Another B.C. family is pleading with officials to help reunite them after a wife and child have been trapped in Wuhan, China, which is quarantined because of a deadly coronavirus spreading through the country.
Monte Gisborne says his wife Daniela Luo and their nine-year-old daughter, Dominica, were visiting family in Wuhan for a couple of weeks while he got settled in Coquitlam to start a new job.
"The biggest challenge for me is keeping up hope that there's a solution to this problem," Gisborne said.
Luo and her daughter have been holed up in her parents' apartment. She says they only get outside every two to three days, usually wearing face masks and with as much of their bodies covered as possible.
"You don't know who is sick," she said in an interview with CBC News by messaging app. "So for us, we're very … scared."
Luo says she wants to return to B.C. to be with her husband, but she's also afraid of what might happen to her parents if she leaves them behind.
City on lockdown
Wuhan, a city with a population of about 11 million, has been put on lockdown to prevent the virus from spreading, a public health measure the World Health Organization called "unprecedented."
Public transit in the city has been shuttered, and as of Saturday, officials had banned most vehicles, including private cars, from the downtown area.
Gisborne, who is a Canadian citizen, said the city is now a ghost town — a stark contrast from how it is normally.
"It's a very busy place. It's on a scale that most people can't imagine," he said. "It's a full on potpourri of noises and smells and sounds and visions."
Gisborne says he's been in touch with consular services, but they haven't given him any indication that they could help.
'My government should step up'
The United States is arranging a charter flight on Sunday to bring its citizens and diplomats back from Wuhan. France has also announced plans to evacuate citizens.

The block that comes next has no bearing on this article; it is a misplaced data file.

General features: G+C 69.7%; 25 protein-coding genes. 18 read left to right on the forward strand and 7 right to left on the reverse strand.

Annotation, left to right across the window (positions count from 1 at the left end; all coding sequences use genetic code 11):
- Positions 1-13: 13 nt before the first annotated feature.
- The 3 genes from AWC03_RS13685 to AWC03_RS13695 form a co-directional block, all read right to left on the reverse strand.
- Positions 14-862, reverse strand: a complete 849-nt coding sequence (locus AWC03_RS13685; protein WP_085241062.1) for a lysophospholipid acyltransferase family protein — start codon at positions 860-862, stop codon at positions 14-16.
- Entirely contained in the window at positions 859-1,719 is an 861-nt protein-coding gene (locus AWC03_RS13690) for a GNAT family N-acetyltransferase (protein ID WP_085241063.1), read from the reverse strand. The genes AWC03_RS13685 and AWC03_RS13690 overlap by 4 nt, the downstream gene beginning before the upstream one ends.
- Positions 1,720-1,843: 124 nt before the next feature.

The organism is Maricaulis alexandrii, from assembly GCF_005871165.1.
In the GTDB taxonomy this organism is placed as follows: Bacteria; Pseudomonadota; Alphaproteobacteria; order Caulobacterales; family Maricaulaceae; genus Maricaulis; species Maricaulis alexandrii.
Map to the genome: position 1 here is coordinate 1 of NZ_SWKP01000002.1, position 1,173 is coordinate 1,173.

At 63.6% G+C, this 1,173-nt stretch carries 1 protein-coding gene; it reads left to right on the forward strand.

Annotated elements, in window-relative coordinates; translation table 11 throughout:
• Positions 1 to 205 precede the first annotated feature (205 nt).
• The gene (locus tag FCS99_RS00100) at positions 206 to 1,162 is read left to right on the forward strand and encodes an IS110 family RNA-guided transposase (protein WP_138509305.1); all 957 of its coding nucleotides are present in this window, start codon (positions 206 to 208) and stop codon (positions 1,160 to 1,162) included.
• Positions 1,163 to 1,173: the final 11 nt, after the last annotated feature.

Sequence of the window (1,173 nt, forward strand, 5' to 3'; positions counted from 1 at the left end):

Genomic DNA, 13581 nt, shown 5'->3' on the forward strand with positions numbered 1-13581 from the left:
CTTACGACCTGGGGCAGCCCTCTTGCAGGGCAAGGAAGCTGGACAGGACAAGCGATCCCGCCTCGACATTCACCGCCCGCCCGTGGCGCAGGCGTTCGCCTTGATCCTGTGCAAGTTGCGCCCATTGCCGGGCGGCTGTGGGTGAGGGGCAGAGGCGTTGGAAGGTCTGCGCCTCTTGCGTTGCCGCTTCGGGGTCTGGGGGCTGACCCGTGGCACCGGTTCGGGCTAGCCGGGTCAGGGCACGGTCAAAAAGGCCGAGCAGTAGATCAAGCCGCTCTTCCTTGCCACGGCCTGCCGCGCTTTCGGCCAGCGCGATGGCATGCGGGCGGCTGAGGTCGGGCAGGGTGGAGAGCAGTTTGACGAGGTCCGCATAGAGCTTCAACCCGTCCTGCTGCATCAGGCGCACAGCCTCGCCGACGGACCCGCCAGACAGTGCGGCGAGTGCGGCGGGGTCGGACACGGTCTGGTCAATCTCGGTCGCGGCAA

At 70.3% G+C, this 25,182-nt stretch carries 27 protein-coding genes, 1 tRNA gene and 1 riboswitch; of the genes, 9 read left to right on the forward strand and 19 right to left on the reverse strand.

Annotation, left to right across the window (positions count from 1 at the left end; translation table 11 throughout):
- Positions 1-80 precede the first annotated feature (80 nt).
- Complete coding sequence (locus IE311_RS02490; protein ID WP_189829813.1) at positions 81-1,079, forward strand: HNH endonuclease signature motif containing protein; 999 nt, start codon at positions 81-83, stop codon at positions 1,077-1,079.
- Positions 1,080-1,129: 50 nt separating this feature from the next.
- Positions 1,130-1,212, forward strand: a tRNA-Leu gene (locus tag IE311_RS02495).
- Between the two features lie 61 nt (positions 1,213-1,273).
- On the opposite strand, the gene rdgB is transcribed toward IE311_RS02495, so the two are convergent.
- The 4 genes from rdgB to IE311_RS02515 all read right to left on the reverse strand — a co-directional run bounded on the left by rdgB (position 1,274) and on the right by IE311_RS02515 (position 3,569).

Global Affairs Canada says it stands ready to provide support services for any Canadian trying to leave China, but the government doesn't expect a chartered plane is necessary to evacuate Canadians from the Wuhan region.
Even if they did, it's not clear if Luo and Dominica would be onboard — they're permanent residents, not Canadian citizens. On its request for emergency assistance page, the Canadian government says its services are "only intended for Canadian citizens."
Gisborne thinks any help they provide should be extended to family members like his.
"I think my government should step up to help their people," he said.
'The hope fades'
Gisborne says he met Luo and her daughter about six years ago when he was working in Wuhan, running a business.
Four years ago they moved to P.E.I., and two weeks ago they moved to Coquitlam so he could start a new job.
The family often returns to Wuhan to visit family and friends, Gisborne said. Luo wanted to return with her daughter for the Chinese New Year, he said. The city was quarantined a few days after they arrived.
Gisborne says he has been in constant communication with his wife and daughter through WeChat.
He hopes the Chinese government doesn't cut off communication.
"As the news gets worse ... the hope fades."